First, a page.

Trump campaign begins more Washington outreach

Story highlights

  • The meetings will be with lawmakers who have endorsed or are "interested" in Trump
  • It a dual-track strategy recently charted by the Trump campaign

Washington (CNN)Donald Trump's campaign is starting a series of congressional outreach meetings beginning Thursday in Washington, campaign and Hill sources said.

The meetings, to be led by campaign senior adviser Ed Brookover, will be with lawmakers who have endorsed or are "interested" in Trump, congressional sources said. Trump will not be in attendance.
Brookover said the campaign intends for this to the first of a series of regular meetings when the House is in session.
    Republican Reps. Tom Marino and Lou Barletta of Pennsylvania, both of whom have endorsed Trump, told CNN they expect to hear about the billionaire businessman's strategy for upcoming primary states.
    The meeting continues a dual-track strategy recently charted by the Trump campaign of attacking the Washington and Republican Party insiders while trying to get better at an inside game that Texas Sen. Ted Cruz has been dominating.
    Surrounded by his family Tuesday night at a CNN Town Hall moderated by Anderson Cooper, Trump railed against the Republican Party's nominating rules.
    "I know the rules very well, but I know that it's stacked against me by the establishment," Trump said, calling the delegate fight with Cruz "shenanigans."
    Trump recently overhauled his campaign staff, placing a greater focus on the delegate battles and bringing on 1976 Republican convention veteran Paul Manafort.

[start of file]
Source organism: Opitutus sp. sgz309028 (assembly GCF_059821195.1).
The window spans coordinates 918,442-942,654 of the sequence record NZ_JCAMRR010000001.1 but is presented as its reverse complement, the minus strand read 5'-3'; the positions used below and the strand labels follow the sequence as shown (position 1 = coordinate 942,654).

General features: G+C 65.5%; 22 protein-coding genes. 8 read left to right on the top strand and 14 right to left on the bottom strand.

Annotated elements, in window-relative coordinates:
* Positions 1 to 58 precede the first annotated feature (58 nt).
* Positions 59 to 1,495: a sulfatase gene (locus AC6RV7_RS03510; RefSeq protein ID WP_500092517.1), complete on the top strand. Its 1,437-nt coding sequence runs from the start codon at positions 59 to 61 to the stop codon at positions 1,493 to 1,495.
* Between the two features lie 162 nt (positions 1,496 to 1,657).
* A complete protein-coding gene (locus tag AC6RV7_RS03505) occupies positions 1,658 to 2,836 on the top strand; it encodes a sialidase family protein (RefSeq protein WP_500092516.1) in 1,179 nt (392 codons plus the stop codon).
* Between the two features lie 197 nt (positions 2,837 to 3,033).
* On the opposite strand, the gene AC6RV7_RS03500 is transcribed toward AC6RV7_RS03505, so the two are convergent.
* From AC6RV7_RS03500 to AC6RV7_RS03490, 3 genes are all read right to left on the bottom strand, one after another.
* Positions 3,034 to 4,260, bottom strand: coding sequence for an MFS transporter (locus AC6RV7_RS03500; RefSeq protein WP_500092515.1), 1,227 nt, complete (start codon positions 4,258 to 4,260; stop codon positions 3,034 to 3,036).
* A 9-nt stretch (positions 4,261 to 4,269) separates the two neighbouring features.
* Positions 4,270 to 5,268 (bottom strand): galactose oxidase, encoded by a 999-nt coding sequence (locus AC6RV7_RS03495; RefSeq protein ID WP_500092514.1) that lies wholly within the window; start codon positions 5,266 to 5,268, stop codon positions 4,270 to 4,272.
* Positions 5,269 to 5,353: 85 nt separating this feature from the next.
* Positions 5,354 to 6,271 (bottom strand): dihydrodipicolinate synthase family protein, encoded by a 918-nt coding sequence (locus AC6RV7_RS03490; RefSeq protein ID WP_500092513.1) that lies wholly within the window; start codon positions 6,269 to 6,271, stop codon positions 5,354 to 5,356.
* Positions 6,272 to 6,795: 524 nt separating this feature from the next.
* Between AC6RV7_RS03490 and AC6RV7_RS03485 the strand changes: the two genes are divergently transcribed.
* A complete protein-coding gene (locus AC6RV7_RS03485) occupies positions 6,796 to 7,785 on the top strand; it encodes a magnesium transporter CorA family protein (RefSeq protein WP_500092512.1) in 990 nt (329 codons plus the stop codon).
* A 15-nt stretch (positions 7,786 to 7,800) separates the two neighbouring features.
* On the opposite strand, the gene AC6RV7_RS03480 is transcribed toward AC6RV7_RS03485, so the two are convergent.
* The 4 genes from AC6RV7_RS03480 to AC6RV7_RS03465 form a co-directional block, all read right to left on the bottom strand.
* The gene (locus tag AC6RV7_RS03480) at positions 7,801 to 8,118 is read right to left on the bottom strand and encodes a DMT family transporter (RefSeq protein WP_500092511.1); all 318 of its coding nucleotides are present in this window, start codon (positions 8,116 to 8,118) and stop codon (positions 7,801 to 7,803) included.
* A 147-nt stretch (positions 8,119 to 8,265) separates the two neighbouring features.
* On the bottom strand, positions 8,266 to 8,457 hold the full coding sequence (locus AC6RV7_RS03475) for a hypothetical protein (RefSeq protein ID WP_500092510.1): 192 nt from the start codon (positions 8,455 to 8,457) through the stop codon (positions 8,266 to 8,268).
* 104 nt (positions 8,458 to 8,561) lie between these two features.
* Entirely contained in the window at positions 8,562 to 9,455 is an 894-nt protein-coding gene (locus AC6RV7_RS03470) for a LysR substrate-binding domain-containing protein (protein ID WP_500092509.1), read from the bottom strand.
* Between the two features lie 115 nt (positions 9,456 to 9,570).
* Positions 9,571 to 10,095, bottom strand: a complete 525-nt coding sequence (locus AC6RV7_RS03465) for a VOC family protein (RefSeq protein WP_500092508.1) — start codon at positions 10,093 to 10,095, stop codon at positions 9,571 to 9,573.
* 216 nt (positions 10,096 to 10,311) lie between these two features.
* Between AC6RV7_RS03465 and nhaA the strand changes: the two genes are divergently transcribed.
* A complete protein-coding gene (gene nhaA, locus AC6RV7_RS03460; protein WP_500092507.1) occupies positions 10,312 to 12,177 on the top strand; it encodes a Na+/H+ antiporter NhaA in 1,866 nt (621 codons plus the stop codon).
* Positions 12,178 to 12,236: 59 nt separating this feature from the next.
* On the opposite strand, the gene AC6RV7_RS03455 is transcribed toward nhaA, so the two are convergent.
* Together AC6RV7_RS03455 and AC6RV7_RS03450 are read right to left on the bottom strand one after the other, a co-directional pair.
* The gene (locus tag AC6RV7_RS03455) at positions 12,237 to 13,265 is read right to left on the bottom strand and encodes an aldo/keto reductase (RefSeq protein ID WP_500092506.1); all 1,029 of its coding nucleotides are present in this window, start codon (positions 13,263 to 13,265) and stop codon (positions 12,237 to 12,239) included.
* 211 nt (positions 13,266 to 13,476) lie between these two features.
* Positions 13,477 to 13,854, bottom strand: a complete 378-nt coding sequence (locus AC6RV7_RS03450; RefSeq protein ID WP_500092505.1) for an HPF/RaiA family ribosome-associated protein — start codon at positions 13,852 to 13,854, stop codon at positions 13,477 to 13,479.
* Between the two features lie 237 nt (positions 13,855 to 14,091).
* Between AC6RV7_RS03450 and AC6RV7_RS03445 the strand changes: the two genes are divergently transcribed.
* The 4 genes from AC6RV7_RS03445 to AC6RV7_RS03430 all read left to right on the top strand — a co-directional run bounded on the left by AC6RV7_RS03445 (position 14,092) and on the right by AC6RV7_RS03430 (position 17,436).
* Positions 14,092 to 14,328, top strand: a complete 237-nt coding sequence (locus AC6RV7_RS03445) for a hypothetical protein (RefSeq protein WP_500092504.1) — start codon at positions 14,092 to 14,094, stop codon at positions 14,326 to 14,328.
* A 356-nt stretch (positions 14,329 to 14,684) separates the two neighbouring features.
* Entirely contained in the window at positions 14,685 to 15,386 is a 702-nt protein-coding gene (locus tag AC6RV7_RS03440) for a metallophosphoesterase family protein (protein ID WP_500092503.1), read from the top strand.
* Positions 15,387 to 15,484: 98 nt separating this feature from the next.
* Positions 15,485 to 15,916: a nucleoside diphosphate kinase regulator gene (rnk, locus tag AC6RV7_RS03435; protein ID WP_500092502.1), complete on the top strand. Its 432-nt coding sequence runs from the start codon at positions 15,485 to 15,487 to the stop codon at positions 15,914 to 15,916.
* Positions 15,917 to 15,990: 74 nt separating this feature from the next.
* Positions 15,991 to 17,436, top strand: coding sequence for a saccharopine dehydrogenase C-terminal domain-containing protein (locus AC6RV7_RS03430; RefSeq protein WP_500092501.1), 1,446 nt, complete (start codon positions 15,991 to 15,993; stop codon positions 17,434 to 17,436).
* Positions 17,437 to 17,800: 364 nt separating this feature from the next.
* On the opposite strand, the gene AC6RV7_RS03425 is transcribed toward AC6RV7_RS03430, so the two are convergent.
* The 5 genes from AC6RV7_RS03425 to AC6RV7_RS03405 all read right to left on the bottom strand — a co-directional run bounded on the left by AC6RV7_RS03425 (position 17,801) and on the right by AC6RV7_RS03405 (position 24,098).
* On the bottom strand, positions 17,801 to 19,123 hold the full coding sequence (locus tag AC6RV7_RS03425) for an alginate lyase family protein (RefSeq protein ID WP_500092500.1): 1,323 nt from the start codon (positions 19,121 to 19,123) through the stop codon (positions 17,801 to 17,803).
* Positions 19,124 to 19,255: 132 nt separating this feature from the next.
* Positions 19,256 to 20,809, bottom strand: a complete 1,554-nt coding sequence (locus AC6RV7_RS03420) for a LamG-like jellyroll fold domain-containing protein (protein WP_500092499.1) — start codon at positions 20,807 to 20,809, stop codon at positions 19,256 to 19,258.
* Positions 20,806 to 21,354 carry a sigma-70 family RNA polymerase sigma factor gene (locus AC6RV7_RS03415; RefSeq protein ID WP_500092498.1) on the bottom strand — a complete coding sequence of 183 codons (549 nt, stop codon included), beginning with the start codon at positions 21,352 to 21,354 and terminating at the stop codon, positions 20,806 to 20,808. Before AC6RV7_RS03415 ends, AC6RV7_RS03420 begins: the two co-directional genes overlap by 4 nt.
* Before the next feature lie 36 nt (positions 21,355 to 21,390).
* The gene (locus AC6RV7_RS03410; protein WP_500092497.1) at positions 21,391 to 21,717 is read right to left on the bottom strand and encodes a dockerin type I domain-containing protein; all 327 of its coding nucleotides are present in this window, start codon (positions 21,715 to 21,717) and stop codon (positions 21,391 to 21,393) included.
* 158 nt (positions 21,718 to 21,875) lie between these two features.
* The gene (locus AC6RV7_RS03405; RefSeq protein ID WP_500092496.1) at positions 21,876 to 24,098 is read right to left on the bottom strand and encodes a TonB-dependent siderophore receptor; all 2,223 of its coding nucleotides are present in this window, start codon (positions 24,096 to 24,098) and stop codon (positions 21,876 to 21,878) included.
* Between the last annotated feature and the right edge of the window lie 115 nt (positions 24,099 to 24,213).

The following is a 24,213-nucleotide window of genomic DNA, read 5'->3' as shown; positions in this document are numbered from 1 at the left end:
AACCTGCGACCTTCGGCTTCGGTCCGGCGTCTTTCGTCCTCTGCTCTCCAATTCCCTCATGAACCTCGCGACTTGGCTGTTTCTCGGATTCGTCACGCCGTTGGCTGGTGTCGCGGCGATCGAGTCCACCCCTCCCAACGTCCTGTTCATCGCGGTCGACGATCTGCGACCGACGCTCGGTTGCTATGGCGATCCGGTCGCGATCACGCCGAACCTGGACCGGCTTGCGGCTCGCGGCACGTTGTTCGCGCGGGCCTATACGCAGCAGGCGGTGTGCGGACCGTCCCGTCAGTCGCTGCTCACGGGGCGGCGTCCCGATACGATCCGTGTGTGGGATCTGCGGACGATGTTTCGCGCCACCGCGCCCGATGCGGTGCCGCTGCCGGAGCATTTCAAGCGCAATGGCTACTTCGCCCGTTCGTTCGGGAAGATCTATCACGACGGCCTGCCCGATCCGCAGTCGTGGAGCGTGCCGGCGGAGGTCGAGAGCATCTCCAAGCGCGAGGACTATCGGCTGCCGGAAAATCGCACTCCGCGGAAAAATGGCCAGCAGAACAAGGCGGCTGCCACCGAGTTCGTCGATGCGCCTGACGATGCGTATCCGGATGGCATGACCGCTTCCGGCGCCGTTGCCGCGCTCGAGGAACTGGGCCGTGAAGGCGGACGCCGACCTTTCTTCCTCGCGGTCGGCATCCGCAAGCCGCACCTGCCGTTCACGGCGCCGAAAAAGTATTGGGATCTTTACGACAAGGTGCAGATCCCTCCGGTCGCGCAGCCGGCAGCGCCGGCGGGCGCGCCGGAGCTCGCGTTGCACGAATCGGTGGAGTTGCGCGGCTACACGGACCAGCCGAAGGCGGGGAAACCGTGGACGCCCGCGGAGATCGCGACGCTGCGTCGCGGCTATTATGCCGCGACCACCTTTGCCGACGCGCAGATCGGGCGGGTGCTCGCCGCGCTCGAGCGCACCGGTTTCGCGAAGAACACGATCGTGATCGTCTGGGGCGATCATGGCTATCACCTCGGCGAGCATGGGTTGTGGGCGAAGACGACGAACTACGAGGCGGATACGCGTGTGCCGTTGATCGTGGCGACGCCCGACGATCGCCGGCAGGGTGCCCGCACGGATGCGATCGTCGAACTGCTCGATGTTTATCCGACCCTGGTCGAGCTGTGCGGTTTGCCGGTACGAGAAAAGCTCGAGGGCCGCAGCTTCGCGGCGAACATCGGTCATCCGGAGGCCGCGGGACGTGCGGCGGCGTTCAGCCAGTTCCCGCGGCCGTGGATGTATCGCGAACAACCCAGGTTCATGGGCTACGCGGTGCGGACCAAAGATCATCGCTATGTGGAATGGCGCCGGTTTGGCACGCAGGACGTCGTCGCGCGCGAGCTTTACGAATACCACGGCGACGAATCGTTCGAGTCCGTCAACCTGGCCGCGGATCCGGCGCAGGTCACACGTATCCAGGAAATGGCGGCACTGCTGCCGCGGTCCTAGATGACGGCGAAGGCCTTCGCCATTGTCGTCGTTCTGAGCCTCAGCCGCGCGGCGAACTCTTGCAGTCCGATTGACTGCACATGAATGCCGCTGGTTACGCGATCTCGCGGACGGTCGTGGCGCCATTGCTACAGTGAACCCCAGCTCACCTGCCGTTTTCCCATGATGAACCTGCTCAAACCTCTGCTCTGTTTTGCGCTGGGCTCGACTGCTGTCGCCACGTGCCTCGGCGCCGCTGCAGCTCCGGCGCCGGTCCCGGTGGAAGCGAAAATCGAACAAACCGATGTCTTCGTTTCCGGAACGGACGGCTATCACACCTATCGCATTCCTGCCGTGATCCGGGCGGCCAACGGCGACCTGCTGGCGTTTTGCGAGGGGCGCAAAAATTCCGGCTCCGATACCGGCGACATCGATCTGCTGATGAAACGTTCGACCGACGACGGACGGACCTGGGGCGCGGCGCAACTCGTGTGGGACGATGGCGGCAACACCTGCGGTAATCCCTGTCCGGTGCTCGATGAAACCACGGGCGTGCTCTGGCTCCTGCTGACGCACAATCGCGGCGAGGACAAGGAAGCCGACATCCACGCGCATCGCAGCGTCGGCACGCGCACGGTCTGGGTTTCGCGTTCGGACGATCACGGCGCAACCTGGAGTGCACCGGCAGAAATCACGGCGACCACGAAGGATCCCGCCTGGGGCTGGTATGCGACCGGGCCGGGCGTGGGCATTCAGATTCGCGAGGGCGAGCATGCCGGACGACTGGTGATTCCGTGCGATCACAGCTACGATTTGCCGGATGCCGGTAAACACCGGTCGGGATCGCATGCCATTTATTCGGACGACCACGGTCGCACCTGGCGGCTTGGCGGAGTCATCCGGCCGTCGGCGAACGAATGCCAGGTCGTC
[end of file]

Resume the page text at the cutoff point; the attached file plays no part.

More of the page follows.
Asked about Trump's comments Tuesday night that the Republican National Committee does not want him to win, Marino told CNN, "I think the establishment has made that very clear they don't want him to win."
    "I'm getting people from doctors, lawyers -- and I don't mean facetious -- but butchers, bakers and candlestick makers that are saying enough of D.C., enough of the establishment, enough of anybody who has been here for more than 10 years, or eight years." Pressed on the RNC specifically, Marino said he hasn't heard "from anyone specifically" at the RNC, but then said, "not that they would talk to me."
    Barletta told CNN, "The establishment -- I'm not saying the RNC -- I'm saying the establishment here in Washington has done everything it can to try and stop Donald Trump. Rather than putting their effort into trying to stop him, they should be trying to understand why it's happening."
    Barletta noted that he and Marino were elected to Congress in 2010 when people were saying that Washington wasn't listening.
    "Now the establishment is saying not only are we not listening, but your vote doesn't count either," Barletta said, adding, "I think this would be disastrous for our party if we didn't rally around the front-runner. If this was Marco Rubio, I think there would be a call that this election is over and let's now get behind the front-runner, and it's just angering people even more."